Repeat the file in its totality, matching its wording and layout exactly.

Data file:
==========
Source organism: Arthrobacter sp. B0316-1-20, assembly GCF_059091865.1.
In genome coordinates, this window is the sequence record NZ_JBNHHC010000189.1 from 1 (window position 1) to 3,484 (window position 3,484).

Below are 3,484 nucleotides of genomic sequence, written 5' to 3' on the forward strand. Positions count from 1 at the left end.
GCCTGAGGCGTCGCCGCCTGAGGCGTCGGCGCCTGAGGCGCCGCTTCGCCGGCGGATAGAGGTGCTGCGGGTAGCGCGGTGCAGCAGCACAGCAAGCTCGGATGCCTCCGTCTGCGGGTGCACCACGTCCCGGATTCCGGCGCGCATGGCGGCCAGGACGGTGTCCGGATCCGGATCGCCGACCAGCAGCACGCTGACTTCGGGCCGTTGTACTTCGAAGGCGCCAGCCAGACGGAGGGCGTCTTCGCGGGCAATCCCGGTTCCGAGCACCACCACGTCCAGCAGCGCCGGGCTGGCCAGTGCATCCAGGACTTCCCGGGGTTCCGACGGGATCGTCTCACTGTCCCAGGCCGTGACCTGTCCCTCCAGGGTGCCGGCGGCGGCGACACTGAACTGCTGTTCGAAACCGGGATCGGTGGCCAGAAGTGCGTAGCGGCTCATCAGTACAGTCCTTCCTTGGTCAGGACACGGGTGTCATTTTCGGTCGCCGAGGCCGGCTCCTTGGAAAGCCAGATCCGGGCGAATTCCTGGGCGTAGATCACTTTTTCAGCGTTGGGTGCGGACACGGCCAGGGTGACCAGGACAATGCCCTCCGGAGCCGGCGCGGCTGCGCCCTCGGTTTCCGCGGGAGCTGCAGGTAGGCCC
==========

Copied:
Source organism: Arthrobacter sp. B0316-1-20, assembly GCF_059091865.1.
In genome coordinates, this window is the sequence record NZ_JBNHHC010000189.1 from 1 (window position 1) to 3,484 (window position 3,484).

Below are 3,484 nucleotides of genomic sequence, written 5' to 3' on the forward strand. Positions count from 1 at the left end.
GCCTGAGGCGTCGCCGCCTGAGGCGTCGGCGCCTGAGGCGCCGCTTCGCCGGCGGATAGAGGTGCTGCGGGTAGCGCGGTGCAGCAGCACAGCAAGCTCGGATGCCTCCGTCTGCGGGTGCACCACGTCCCGGATTCCGGCGCGCATGGCGGCCAGGACGGTGTCCGGATCCGGATCGCCGACCAGCAGCACGCTGACTTCGGGCCGTTGTACTTCGAAGGCGCCAGCCAGACGGAGGGCGTCTTCGCGGGCAATCCCGGTTCCGAGCACCACCACGTCCAGCAGCGCCGGGCTGGCCAGTGCATCCAGGACTTCCCGGGGTTCCGACGGGATCGTCTCACTGTCCCAGGCCGTGACCTGTCCCTCCAGGGTGCCGGCGGCGGCGACACTGAACTGCTGTTCGAAACCGGGATCGGTGGCCAGAAGTGCGTAGCGGCTCATCAGTACAGTCCTTCCTTGGTCAGGACACGGGTGTCATTTTCGGTCGCCGAGGCCGGCTCCTTGGAAAGCCAGATCCGGGCGAATTCCTGGGCGTAGATCACTTTTTCAGCGTTGGGTGCGGACACGGCCAGGGTGACCAGGACAATGCCCTCCGGAGCCGGCGCGGCTGCGCCCTCGGTTTCCGCGGGAGCTGCAGGTAGGCCC